These events have left the professional political class searching for answers — about what happened and what it means for the future. But for anyone looking hard enough, the signs have been everywhere.
In Miami-Dade, they flapped from boats and bikes, were plastered across yards and walls, and stuck to cars and motorcycles — evidence of Trump’s courtship of Cuban Americans, a crucial Republican voting bloc. In 2016, Trump scarcely won Hialeah, which is dominated by Cuban Americans; this year, he earned about two-thirds of the vote there. He also captured 30 percent of the statewide votes of Puerto Ricans, the second-largest group of Latinos in Florida, and 48 percent of the ballots of “other Latinos,” the catchall label for Nicaraguans, Venezuelans, Colombians and the rest of the state’s Latin American voters, according to exit polls.
Trump’s playbook for success is no secret. He’s worked South Florida’s Latino vote hard the past four years. He knows many Miami-based Latinos — Cubans, but also Nicaraguans and Venezuelans — were forced out of their home countries by leftist dictators. So he trumpeted the message that a vote for Biden was a vote for the hardcore, liberty-stealing, privacy-filching socialism they had fled. Trump also talked tough on Nicolás Maduro, the leftist president of Venezuela who has plunged the country into chaos.
Ever the showman, Trump knew how to exploit mass media and events. Disinformation was jackhammered into Latinos through YouTube videos and Facebook posts, which were shared widely and then repeated incessantly on old-school Spanish-language radio. Conspiracy theories proliferated on WhatsApp chats, popular among Latinos here, and were hard to combat because WhatsApp messages are encrypted. Trump also held dozens of rallies and frequently mentioned Cuban Americans in speeches and interviews. I saw evidence of his ground game when I walked my dogs the other day and found a faux Trump $100 bill with his face on it on my street.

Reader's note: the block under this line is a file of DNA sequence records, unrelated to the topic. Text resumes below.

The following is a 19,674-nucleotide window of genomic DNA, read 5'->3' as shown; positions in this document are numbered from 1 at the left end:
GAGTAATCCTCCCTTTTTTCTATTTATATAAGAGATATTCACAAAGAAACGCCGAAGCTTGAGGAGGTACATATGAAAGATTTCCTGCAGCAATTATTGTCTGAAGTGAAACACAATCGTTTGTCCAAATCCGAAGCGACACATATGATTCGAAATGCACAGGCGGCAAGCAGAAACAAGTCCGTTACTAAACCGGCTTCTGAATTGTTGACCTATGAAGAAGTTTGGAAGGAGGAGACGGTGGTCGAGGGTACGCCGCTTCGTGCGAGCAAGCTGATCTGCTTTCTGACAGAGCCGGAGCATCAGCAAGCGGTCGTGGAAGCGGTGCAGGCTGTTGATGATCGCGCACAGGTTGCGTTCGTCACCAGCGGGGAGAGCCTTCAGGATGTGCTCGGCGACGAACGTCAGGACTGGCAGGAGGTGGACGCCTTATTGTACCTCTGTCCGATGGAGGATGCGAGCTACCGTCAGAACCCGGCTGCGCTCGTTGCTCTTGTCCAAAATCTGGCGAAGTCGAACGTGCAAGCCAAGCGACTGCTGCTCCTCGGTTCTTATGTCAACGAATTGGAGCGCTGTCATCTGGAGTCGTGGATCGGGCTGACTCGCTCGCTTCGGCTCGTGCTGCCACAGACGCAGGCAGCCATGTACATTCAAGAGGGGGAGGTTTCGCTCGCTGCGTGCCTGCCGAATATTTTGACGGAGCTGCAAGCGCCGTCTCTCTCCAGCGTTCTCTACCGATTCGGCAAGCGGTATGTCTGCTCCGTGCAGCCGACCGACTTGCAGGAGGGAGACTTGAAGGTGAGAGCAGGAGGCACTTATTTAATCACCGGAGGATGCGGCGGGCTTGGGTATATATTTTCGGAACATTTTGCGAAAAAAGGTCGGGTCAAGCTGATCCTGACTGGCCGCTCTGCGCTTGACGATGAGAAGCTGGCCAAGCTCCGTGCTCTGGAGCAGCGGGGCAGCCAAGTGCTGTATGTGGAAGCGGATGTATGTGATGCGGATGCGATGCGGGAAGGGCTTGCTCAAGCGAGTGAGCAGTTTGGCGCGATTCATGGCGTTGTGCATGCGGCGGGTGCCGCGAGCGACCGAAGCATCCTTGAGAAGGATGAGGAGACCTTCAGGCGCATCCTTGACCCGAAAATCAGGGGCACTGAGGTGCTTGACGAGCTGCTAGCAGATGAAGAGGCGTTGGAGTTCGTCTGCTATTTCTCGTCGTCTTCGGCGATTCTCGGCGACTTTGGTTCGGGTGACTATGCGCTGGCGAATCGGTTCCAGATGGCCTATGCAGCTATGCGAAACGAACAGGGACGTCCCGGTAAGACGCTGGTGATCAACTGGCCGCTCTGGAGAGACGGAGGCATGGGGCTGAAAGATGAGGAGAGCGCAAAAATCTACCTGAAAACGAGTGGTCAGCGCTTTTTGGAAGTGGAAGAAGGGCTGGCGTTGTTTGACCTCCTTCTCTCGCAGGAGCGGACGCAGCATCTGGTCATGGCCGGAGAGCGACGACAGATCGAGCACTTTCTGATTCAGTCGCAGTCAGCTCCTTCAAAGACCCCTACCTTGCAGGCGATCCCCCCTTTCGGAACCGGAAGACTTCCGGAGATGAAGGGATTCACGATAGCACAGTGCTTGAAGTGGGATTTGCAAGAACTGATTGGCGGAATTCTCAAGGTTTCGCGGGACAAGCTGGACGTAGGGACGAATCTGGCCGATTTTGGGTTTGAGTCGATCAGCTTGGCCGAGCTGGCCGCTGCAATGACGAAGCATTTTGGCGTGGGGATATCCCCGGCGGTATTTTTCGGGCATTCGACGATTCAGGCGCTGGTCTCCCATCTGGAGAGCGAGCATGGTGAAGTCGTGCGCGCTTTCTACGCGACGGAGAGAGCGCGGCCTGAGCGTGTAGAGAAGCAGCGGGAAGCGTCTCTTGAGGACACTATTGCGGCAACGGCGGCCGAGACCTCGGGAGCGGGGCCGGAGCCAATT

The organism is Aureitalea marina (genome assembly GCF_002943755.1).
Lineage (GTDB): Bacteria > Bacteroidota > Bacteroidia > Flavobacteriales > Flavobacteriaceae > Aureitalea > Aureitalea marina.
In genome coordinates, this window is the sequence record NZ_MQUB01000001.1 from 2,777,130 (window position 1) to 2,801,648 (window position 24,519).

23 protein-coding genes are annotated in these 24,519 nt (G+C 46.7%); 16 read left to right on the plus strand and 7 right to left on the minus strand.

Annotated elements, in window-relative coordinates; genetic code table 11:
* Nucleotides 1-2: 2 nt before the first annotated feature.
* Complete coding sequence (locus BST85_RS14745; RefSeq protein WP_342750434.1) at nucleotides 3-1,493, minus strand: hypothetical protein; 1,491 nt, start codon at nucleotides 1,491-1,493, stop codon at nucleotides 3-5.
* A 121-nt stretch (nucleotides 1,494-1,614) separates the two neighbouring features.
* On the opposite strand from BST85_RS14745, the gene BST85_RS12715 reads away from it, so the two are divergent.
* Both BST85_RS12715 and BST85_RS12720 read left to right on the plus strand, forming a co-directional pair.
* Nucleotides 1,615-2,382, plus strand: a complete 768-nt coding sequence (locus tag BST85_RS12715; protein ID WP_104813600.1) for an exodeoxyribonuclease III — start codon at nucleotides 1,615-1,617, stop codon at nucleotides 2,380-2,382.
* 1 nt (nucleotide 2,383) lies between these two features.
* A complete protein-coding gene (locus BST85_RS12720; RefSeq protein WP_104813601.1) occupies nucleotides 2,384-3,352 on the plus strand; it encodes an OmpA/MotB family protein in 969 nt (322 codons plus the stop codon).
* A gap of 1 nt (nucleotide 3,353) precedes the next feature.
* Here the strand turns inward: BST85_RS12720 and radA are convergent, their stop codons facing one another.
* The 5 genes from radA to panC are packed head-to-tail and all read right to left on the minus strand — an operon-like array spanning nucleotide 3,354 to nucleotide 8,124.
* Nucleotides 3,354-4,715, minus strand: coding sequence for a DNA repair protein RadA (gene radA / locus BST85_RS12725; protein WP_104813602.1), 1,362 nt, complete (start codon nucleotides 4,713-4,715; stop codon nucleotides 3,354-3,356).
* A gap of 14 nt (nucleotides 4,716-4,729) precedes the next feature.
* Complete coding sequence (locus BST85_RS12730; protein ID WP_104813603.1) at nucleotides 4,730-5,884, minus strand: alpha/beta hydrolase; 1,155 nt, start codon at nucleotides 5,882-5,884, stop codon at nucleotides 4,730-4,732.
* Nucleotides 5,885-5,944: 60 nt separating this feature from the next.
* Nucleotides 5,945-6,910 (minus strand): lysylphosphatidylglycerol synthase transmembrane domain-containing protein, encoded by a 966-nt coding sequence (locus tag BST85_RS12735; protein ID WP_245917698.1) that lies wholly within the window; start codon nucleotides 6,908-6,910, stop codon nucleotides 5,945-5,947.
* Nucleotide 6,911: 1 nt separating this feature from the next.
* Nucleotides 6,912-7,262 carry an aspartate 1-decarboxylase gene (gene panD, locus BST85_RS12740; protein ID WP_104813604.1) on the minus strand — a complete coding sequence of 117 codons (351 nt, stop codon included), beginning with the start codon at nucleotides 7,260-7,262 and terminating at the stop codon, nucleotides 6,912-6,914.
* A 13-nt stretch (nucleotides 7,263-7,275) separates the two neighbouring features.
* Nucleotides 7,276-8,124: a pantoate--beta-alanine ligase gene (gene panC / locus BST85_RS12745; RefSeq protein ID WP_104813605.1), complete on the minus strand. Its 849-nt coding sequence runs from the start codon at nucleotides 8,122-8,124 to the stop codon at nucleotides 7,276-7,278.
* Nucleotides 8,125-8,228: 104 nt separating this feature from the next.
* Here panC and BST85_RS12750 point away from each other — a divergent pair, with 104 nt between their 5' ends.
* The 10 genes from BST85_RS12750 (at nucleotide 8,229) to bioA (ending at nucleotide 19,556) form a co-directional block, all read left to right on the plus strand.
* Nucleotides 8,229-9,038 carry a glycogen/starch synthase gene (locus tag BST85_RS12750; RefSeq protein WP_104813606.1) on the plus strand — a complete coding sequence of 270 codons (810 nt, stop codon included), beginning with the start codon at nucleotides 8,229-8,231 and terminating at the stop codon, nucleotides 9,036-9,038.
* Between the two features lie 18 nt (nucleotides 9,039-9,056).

For their part, Democrats have only themselves to blame. Instead of fighting back, Biden stayed largely invisible and silent, missing opportunities to build common ground with Latinos here. He’s a family man and a moderate. Cuban Americans love Obamacare and Medicare. Democrats want to give Venezuelans who live here a chance to stay until conditions in Venezuela change. They also want to make legal immigration easier. Yet none of this was effectively communicated to Florida voters.
By the time Biden stepped up, holding higher-profile events and dispatching powerful surrogates such as Barack Obama, it was too late. Not even Mike Bloomberg’s last-ditch $100 million ad blitz was enough to stop the Latino tide sweeping toward Trump. Democratic outreach here came too little, too late —as it has most election cycles.
This complacency “has come at an extraordinary cost,” Fernand Amandi, a Democratic strategist who successfully helped shape Hispanic outreach for Obama’s reelection and has been warning Democrats to pay more attention to Florida Latinos, told me. Democrats’ failure to aggressively refute Trump’s portrayal of them as socialists and communists, Amandi added, “borders on political malpractice.”
Biden wasn’t the only Democrat who suffered. On election night, the GOP Latino wave helped flip two House seats, surprising Democrats. Rep. Donna Shalala, former president of the University of Miami and Secretary of Health and Human Services under President Bill Clinton, campaigned as if her reelection were a slam dunk. She lost to Maria Elvira Salazar, a former Spanish-language television journalist who knew how to tap into Latino sentiment while also moderating her stance on Obamacare.
The other defeat belonged to Rep. Debbie Mucarsel-Powell, who swiped her swing seat from a Republican in 2018. Despite spending heavily, she lost to Miami-Dade County Mayor Carlos Gimenez, a formidable opponent because of his name recognition and long tenure in office.
Those wins — plus recent political history — suggest Democrats’ troubles are not limited to Trump and will endure beyond 2020. Other Republicans, including Gov. Ron DeSantis and Sen. Rick Scott, have also aggressively tended to the Latino vote here. Their victories two years ago, when Democrats recaptured the House, should have been a clear harbinger of things to come.
Democrats now have another two years to woo Floridians and turn Miami-Dade back from purple to blue. They should start by learning the lesson of this election: They take Florida’s Latinos for granted at their own peril.
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